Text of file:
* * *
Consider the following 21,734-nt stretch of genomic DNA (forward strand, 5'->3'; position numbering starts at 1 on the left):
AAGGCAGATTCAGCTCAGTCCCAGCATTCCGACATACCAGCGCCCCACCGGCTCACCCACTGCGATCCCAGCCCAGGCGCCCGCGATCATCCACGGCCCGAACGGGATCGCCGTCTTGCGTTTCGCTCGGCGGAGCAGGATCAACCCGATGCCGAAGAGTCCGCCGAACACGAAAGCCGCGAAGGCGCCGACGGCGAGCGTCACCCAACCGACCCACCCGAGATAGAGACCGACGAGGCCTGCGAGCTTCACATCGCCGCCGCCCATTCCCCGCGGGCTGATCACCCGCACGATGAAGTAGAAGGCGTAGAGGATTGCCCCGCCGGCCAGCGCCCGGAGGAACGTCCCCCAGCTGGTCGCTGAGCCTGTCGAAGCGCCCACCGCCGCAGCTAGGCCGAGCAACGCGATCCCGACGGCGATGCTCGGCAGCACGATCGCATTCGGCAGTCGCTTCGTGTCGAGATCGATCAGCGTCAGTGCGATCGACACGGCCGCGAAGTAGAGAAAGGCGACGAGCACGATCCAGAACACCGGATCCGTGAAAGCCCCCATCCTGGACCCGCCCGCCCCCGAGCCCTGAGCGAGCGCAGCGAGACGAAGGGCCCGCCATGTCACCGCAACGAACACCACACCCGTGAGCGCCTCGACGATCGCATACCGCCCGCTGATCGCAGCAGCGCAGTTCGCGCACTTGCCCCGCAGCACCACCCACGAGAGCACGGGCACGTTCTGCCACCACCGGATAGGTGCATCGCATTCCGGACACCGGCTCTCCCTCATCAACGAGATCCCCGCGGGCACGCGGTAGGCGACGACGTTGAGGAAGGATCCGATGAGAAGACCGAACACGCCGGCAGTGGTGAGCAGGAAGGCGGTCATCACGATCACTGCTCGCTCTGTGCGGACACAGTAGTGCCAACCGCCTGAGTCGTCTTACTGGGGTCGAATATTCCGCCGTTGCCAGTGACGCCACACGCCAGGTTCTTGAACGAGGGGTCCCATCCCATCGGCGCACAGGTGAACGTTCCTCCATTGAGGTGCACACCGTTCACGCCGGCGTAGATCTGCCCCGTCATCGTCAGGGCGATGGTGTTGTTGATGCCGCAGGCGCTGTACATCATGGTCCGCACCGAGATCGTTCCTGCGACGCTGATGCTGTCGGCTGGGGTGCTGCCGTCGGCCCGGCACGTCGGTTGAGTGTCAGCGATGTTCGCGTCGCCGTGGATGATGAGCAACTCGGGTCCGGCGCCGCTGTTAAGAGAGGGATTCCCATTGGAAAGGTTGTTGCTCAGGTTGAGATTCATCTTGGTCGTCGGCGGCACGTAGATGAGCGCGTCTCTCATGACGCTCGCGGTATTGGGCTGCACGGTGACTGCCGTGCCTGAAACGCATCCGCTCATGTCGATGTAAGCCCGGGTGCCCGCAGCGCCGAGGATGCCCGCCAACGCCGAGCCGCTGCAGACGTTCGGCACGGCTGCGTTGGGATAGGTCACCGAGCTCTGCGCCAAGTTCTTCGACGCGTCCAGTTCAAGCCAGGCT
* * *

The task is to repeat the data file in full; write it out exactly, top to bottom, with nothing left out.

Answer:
Consider the following 21,734-nt stretch of genomic DNA (forward strand, 5'->3'; position numbering starts at 1 on the left):
AAGGCAGATTCAGCTCAGTCCCAGCATTCCGACATACCAGCGCCCCACCGGCTCACCCACTGCGATCCCAGCCCAGGCGCCCGCGATCATCCACGGCCCGAACGGGATCGCCGTCTTGCGTTTCGCTCGGCGGAGCAGGATCAACCCGATGCCGAAGAGTCCGCCGAACACGAAAGCCGCGAAGGCGCCGACGGCGAGCGTCACCCAACCGACCCACCCGAGATAGAGACCGACGAGGCCTGCGAGCTTCACATCGCCGCCGCCCATTCCCCGCGGGCTGATCACCCGCACGATGAAGTAGAAGGCGTAGAGGATTGCCCCGCCGGCCAGCGCCCGGAGGAACGTCCCCCAGCTGGTCGCTGAGCCTGTCGAAGCGCCCACCGCCGCAGCTAGGCCGAGCAACGCGATCCCGACGGCGATGCTCGGCAGCACGATCGCATTCGGCAGTCGCTTCGTGTCGAGATCGATCAGCGTCAGTGCGATCGACACGGCCGCGAAGTAGAGAAAGGCGACGAGCACGATCCAGAACACCGGATCCGTGAAAGCCCCCATCCTGGACCCGCCCGCCCCCGAGCCCTGAGCGAGCGCAGCGAGACGAAGGGCCCGCCATGTCACCGCAACGAACACCACACCCGTGAGCGCCTCGACGATCGCATACCGCCCGCTGATCGCAGCAGCGCAGTTCGCGCACTTGCCCCGCAGCACCACCCACGAGAGCACGGGCACGTTCTGCCACCACCGGATAGGTGCATCGCATTCCGGACACCGGCTCTCCCTCATCAACGAGATCCCCGCGGGCACGCGGTAGGCGACGACGTTGAGGAAGGATCCGATGAGAAGACCGAACACGCCGGCAGTGGTGAGCAGGAAGGCGGTCATCACGATCACTGCTCGCTCTGTGCGGACACAGTAGTGCCAACCGCCTGAGTCGTCTTACTGGGGTCGAATATTCCGCCGTTGCCAGTGACGCCACACGCCAGGTTCTTGAACGAGGGGTCCCATCCCATCGGCGCACAGGTGAACGTTCCTCCATTGAGGTGCACACCGTTCACGCCGGCGTAGATCTGCCCCGTCATCGTCAGGGCGATGGTGTTGTTGATGCCGCAGGCGCTGTACATCATGGTCCGCACCGAGATCGTTCCTGCGACGCTGATGCTGTCGGCTGGGGTGCTGCCGTCGGCCCGGCACGTCGGTTGAGTGTCAGCGATGTTCGCGTCGCCGTGGATGATGAGCAACTCGGGTCCGGCGCCGCTGTTAAGAGAGGGATTCCCATTGGAAAGGTTGTTGCTCAGGTTGAGATTCATCTTGGTCGTCGGCGGCACGTAGATGAGCGCGTCTCTCATGACGCTCGCGGTATTGGGCTGCACGGTGACTGCCGTGCCTGAAACGCATCCGCTCATGTCGATGTAAGCCCGGGTGCCCGCAGCGCCGAGGATGCCCGCCAACGCCGAGCCGCTGCAGACGTTCGGCACGGCTGCGTTGGGATAGGTCACCGAGCTCTGCGCCAAGTTCTTCGACGCGTCCAGTTCAAGCCAGGCT